December 15, 2018
  • 1:22 pm Women’s soccer has surprising loss
  • 1:21 pm Football crushes Wooster in annual game
  • 1:19 pm In the aftermath of firing Ty Lue
  • 1:18 pm Field Hockey heads to NCAC tournament
  • 1:17 pm Men’s soccer comes to a close
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BY GABE KAMINSKY

It’s amazing how one player can change a franchise.

It was an ironic and, undeniably, truthful meme that informed me of the Cavaliers inevitable firing of four-year head coach Tyronn Lue:

 

Tyronn Lue Record: As Head Coach, 0-6. As An Assistant Coach, 120-89.

 

And it couldn’t be more accurate.

The only legitimate reason Lue found success in Cleveland was because of one man. LeBron James. Upon David Blatt’s much-required firing, the return of James to Cleveland, and the unexpected hiring of the first time coach Lue in 2015. it was apparent to everyone that any moderate success attained in Cleveland would be because of James. And they did have success. The Cavaliers made it to three straight NBA finals, won in 2016, and maintained a winning percentage of over .600.

Without James and Irving, it is pretty clear that the Cavs management team had zero confidence in Lue. General manager Koby Altman stated in a press briefing last Monday after the firing that “it didn’t come together the way we envisioned. And just we didn’t think Coach Lue was the right fit for this group.”

Altman may be completely accurate in his early realization of Lue’s incompetence with a new set of guys. One thing the management and Lue did not see eye-to-eye on was the balance between veteran and younger players’ minutes. Owner Dan Gilbert reportedly told Tyronn to provide rookie Collin Sexton more minutes, as he was only averaging 23.5 minutes per game. Additionally, younger talent like Rodney Hood, Jordan Clarkson, and Cedi Osman were supposed to be given more time: but Lue disregarded Altman and gave veterans Korver and JR Smith more minutes early on.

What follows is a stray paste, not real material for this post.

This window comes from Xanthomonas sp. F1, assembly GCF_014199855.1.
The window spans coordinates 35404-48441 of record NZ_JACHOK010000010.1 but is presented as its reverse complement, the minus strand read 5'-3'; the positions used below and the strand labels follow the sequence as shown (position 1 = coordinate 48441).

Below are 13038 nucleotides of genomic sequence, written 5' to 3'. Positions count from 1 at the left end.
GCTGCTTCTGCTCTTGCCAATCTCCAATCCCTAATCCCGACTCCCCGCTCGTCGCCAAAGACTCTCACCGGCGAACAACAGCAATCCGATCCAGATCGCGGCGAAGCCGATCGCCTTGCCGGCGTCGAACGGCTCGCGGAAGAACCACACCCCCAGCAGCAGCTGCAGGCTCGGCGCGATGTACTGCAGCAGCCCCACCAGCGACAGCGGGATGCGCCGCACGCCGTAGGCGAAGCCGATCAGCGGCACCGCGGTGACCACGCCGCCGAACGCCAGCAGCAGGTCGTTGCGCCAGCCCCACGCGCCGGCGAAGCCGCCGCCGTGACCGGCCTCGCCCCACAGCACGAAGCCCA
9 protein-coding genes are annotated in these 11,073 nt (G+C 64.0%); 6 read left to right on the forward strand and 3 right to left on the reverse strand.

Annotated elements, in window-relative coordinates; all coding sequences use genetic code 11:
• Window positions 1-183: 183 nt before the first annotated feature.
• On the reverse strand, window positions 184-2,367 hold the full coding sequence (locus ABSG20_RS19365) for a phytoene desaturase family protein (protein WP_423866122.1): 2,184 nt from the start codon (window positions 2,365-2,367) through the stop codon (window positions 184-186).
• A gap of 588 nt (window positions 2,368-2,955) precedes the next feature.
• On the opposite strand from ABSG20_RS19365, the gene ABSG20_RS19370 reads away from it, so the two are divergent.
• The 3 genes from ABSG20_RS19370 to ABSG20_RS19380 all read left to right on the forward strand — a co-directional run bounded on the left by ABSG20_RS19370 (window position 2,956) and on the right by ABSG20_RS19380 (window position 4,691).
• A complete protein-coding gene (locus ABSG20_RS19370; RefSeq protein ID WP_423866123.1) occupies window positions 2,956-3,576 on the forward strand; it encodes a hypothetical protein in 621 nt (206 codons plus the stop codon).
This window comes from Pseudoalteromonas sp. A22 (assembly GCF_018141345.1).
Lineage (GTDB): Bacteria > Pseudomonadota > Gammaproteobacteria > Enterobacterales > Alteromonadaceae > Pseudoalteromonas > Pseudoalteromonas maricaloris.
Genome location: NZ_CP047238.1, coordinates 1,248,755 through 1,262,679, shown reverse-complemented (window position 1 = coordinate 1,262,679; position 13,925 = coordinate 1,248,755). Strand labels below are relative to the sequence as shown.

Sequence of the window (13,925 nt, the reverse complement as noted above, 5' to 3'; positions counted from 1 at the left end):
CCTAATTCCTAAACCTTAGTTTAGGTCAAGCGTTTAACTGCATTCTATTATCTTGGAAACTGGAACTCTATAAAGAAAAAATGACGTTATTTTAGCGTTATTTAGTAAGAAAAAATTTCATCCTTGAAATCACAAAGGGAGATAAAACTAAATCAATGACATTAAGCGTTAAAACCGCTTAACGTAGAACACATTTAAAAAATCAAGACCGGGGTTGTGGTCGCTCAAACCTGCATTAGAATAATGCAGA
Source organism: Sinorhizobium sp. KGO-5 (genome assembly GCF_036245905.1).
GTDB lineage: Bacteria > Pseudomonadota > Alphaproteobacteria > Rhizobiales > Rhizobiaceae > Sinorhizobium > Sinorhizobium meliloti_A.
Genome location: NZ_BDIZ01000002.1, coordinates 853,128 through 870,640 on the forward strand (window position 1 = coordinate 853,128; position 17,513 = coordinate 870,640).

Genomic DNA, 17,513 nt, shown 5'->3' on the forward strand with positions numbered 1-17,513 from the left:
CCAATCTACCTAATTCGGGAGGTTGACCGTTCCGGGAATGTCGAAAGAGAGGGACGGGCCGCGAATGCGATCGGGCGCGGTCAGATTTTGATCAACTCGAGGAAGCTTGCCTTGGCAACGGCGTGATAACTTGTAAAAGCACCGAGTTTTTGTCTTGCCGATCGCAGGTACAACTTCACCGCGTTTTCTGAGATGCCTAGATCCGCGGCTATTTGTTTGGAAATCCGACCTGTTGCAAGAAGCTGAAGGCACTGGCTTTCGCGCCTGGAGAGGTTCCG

On November 1, JR Smith requested a trade because of his anger and dissatisfaction with the firing. Smith even reportedly told Lue that he didn’t “want to put him in a position where he had to lose his job,” in which Lue responded, “The hell with it.”

Clearly, the ramifications of playing veterans over potential talent was not a worry to him; but what is even more clear is that Lue was keenly aware of the fact that losing LeBron James would not end well for him anyway. Could they have given the three-time championship appearing coach more time to shift his mindset? Sure, but why not start fresh with a new team?

Or at least that this was the obvious mantra of the Cavaliers organization with the departure of the best player in the league.

As of now, assistant coach Larry Drew will fill in as interim coach. While still in negotiation—with the minor possibility of an extension—the Cavaliers will more than likely be shopping around for a new face of their team. In the wake of a rough 1-8 start to Cleveland’s inaugural season without LeBron, the organization will look to find someone who shares their vision of solidifying confidence in guys like Collin Sexton and Sam Dekker, while keeping Kevin Love at the focal point. Thus far, the Cavaliers are shooting below .500 and an abysmal .316 from three. Possible candidates for the job could very well include Frank Vogel, Kenny Smith, Monty Williams, or Ime Udoka.

The Denisonian

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